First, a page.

# Christian Wiener, “On a problem in the geometry of position”

Translated from “Ueber eine Aufgabe aus der Geometria situs”,
Mathematische Annalen, 6 (1873), 29–30.

This short paper contains the first published algorithm for solving a maze. The author shows how to walk the maze so that every part of it is visited; the exit is then sure to be found.

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## By Christian Wiener in Carlsruhe.

The problem which is to be solved below, and which I believe has not been treated until now, is to specify a procedure for finding one’s way out of a labyrinth.

A labyrinth is a connected winding path with uncrossable edges, running in an enclosed space from which it exits by one or several openings. Since the path always maintains a certain width, a path edge cannot have a double point, not even where two paths cross. A path edge can therefore, apart from the direction of travel, be traversed only in one fixed way; at none of its points is there any choice of the way to continue.

Now, when a path edge is traversed, it can either (1) lead back to a point already visited; it must then proceed along the route followed previously, for there is only ever one possible way of continuing; in this case it forms a closed line. Or (2) it does not close back on itself and, having a finite length, cannot then be restricted to the interior of the enclosure, but must rather lead to the outside. This will occur for each of the two ways in which it can be traversed, so that the edge meets the outside at two endpoints. If the labyrinth has only one exit, then the two sides of this form those two endpoints, and all path edges other than this one are closed. Hence the rule: on entering the labyrinth choose one of those two path edges that lead to the outside, and follow it inwards; the same edge must lead back out again.

In the event that you are inside the labyrinth without having followed a path edge from the outside, it is still possible find your way out, provided that you are able to memorize or record by markers the path already covered plus the direction of travel. For this purpose one follows the axis of the path instead of the path edge. This possibilty is based on the fact that, as long as the exit has not been reached, any piece of the path axis already covered must necessarily join up with parts not yet recorded, because otherwise that piece would be self-contained, and would not be connected with the entrance. Mark therefore the path you have covered, plus the direction in which this was done. As soon as you come across an already marked path, turn back and traverse the already recorded path in the reverse direction. Since, if you did not turn aside, you would in this way go over the latter again for its entire length, you must necessarily at some point come across a junction with a path that is not yet marked, which you then follow, until you again come across a marked path. Here turn back again and proceed as before. In this way new parts of the path are constantly being added to the ones already recorded, so that after a finite time you will have travelled through the whole labyrinth and thus found the exit in the end, if it has not already been reached before.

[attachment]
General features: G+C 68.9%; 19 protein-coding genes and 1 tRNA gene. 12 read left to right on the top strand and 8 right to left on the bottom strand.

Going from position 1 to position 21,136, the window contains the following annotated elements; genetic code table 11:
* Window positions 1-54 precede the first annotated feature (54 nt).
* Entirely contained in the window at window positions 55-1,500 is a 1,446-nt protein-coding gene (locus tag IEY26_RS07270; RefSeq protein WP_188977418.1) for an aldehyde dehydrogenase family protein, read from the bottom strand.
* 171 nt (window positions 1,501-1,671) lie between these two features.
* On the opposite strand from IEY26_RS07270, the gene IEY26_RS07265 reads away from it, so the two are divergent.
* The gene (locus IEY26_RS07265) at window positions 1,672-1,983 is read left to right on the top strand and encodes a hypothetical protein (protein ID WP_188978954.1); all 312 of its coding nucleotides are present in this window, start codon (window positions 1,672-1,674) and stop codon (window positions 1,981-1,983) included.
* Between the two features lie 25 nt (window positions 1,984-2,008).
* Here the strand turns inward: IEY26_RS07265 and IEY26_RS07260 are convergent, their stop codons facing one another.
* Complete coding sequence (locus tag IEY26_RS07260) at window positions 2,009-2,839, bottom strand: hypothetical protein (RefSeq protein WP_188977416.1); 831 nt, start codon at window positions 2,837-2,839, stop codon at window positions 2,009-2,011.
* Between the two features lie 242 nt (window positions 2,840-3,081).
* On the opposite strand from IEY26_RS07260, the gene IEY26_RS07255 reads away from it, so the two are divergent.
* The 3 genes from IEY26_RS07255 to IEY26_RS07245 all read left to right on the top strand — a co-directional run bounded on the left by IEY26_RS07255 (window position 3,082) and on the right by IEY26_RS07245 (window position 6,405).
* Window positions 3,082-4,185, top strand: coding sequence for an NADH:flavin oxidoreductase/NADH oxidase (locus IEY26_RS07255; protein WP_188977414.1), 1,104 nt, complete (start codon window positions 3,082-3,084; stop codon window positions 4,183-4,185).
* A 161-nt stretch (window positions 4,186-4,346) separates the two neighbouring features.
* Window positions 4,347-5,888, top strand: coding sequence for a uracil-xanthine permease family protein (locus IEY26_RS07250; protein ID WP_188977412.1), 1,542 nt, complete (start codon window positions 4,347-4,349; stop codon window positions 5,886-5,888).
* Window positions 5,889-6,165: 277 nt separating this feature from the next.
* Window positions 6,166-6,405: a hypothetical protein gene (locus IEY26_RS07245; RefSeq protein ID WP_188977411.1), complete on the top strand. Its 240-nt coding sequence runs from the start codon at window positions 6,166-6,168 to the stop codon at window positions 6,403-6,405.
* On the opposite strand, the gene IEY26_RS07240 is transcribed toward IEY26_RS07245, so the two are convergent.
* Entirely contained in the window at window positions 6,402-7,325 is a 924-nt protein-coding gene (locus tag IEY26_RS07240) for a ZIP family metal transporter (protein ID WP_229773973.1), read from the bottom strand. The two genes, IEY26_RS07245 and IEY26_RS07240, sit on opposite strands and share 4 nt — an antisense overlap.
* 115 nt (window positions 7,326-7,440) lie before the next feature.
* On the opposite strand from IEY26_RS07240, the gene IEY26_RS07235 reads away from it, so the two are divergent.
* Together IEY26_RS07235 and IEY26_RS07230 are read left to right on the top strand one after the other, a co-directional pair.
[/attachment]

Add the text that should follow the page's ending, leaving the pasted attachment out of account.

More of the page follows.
Carlsruhe, December 1871.